Are Beans Good for Diabetics?

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Are Beans Good for Diabetics?

Beans are a food that generally don’t get much respect compared to other foods. But they’ve quietly risen to superfood status, thanks to their nutrition profile, low cost and beneficial environmental impact. There is also plenty of research showcasing beans’ positive effects on many aspects of health. However, you might be wondering if and how beans can be part of your eating plan if you have diabetes. Are beans good or bad for blood sugars? Let’s take a look.

What are beans?

Take a peek in your cupboard or pantry — you might have a few cans of kidney beans or chickpeas tucked away. Beans have a history of being somewhat low on the food chain, and often regarded as being peasant food. They were used for food dating back 9,000 years ago. But throughout history, beans were considered to have special powers. In fact, the ancient Egyptians left beans in tombs as food for the deceased and their souls in the afterlife. Beans are now a part of every culture and the United states is the “global leader in dry bean production,” according to The Bean Institute. Farmers in the U.S. plant between 1.5 and 1.7 million acres of dry beans every year.

Beans belong to the legume family, which includes peas and lentils. They’re also called “pulses,” the “edible seeds of plants in the legume family,” according to the website aptly named Pulses. Beans are the seeds from different types of plants.

A common question is, are green beans basically “beans,” such as black beans and kidney beans? By definition, no. Green beans are in a pod, so they are legumes, not beans. Somewhat confusing, we know. For the purposes of this article, though, the focus is on beans that are legumes and not in a pod.

Types of beans

There are hundreds of varieties of beans — too numerous to list! Certain types are more common or popular in different regions of the world. Here are some examples:


A small, round red bean with a white seam along the side. Grown throughout Asia.

Black bean

Native to South and Central America with a creamy texture.

Cannellini (white kidney bean)

Native to Argentina but very popular in Italy. Has a creamy texture and nutty flavor.

Fava bean (broad bean)

Native to the Mediterranean region, this bean grows in pods and can be eaten raw or cooked. They’re green in color and have a mild, nutty flavor.

Garbanzo (chickpea)

This round, tan bean originated in the Middle East. Has a mild, nutty flavor.

Kidney bean

A kidney-shaped bean with a dark red color and a mild flavor.


Native to India and Pakistan; a small, round bean that is green with a white stripe.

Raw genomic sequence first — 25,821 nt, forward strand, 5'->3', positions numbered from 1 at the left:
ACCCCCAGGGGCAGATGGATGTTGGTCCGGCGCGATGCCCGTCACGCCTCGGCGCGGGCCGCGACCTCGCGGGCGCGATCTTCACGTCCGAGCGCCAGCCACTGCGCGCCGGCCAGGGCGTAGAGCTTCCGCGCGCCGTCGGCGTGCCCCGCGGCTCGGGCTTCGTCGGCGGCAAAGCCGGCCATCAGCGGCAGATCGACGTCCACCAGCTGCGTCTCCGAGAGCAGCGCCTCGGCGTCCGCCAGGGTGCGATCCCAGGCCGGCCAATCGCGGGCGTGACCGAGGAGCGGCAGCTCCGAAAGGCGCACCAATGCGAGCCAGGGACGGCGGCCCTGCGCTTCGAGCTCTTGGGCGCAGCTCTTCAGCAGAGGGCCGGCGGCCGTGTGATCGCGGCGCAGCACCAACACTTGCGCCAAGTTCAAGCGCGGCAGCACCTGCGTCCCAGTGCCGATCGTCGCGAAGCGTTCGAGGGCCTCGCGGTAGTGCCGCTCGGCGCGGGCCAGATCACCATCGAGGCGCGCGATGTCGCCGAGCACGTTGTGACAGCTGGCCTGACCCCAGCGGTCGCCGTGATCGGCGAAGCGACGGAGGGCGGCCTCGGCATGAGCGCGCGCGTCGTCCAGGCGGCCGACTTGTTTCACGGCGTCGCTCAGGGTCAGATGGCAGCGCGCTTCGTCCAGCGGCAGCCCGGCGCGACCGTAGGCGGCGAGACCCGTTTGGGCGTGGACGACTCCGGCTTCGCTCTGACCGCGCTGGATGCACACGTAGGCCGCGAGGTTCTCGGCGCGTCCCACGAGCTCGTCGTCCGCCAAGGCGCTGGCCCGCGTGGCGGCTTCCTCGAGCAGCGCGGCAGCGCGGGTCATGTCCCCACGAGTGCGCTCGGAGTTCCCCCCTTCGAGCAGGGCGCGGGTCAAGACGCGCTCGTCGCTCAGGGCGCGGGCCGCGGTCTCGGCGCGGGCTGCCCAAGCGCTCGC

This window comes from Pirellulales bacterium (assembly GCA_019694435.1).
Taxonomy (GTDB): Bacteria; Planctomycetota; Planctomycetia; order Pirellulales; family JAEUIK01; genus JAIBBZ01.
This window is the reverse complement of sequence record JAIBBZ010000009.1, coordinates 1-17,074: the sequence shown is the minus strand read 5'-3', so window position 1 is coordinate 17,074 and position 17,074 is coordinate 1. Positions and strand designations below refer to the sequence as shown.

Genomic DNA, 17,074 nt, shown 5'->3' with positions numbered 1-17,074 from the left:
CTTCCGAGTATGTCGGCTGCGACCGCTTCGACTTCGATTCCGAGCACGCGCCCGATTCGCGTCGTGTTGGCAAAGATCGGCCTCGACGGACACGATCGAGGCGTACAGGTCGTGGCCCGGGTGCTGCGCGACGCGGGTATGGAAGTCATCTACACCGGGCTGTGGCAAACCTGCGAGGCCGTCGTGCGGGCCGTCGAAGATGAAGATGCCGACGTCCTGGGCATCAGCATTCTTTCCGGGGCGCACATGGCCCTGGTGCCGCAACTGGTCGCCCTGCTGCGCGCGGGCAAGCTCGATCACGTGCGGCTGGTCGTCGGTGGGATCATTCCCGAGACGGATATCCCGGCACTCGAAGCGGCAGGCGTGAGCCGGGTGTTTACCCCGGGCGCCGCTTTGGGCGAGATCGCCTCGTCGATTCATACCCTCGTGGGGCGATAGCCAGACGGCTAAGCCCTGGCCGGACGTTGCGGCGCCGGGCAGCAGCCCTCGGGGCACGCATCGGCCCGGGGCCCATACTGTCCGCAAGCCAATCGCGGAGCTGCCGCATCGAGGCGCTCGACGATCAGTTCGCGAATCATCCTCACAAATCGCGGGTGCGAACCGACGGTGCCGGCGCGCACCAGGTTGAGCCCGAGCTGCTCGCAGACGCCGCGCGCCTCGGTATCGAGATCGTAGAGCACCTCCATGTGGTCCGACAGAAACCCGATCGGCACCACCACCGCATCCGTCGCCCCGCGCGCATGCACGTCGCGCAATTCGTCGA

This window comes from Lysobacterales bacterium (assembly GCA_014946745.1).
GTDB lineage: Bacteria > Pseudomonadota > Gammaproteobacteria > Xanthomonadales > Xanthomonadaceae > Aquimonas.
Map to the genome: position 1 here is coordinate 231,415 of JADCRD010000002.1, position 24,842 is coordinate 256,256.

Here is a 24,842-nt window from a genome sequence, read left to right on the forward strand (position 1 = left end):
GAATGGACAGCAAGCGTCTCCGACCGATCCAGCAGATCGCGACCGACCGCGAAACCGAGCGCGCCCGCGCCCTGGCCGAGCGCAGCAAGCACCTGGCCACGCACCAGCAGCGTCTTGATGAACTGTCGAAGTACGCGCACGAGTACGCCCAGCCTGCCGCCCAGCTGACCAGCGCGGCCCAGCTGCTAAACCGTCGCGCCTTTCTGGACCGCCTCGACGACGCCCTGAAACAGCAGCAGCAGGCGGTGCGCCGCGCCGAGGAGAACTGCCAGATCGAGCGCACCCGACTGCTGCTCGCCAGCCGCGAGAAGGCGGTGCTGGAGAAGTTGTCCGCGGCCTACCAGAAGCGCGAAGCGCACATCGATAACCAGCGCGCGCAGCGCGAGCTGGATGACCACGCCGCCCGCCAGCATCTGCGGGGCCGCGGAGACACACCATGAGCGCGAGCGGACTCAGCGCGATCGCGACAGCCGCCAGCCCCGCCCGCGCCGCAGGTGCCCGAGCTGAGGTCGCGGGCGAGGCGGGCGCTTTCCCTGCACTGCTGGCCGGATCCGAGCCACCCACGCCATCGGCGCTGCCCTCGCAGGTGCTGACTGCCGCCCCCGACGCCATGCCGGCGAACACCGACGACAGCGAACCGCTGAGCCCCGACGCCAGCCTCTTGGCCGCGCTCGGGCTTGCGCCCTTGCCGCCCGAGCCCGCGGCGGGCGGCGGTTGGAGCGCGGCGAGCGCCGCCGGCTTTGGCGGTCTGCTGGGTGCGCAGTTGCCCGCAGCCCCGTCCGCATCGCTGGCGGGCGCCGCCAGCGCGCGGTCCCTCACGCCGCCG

Native to South America; pink and brown in color with a slightly sweet, mild flavor.

Popular bean dishes

You might not be excited at the thought of eating beans, but chances are you’ve had (and enjoyed) dishes that feature beans, including:

  • Black bean soup
  • Boston baked beans
  • Hummus
  • Refried beans
  • Tuscan bean soup
  • Navy bean soup
  • Minestrone soup
  • Red beans and rice
  • Chili
  • Cassoulet

Beans have grown in popularity and are a staple of vegetarian and vegan eating plans. You can find recipes that use beans in less “traditional” ways, too — black bean brownies, tortilla chips, bean smoothies, and Bolognese sauce made with beans instead of ground beef are a few examples. Peruse the cereal aisle of your grocery store and don’t be surprised to see that some cereals are made with — you guessed it — beans! Check out Love Grown Power O’s, which happen to be gluten-free, as well.

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Bean nutrition

Beans taste truly delicious, but where they REALLY shine is in their nutrition. Let’s break down what these legumes have to offer:

Complex carbohydrate

Before you get worried that beans are off limits for people with diabetes, realize that the kind of carb found in beans are a combination of starch, resistant starch, nonstarch polysaccharides, and complex sugars called oligosaccharides. These various carbs have a low glycemic index (meaning, they are less likely to cause blood sugar spikes) and they are beneficial for gut health.

Dietary fiber

Beans have both soluble and insoluble fiber. Soluble fiber helps lower cholesterol and blood sugars. Insoluble fiber helps prevent constipation, colon cancer and other digestive disorders.


Protein is a hot topic for people with diabetes, as it can help keep you feeling fuller for longer and may slow the digestion of carbohydrate. Beans contain between 21% to 25% protein by weight, according to The Bean Institute. For this reason, they’re often used as a meat substitute.

Vitamins and minerals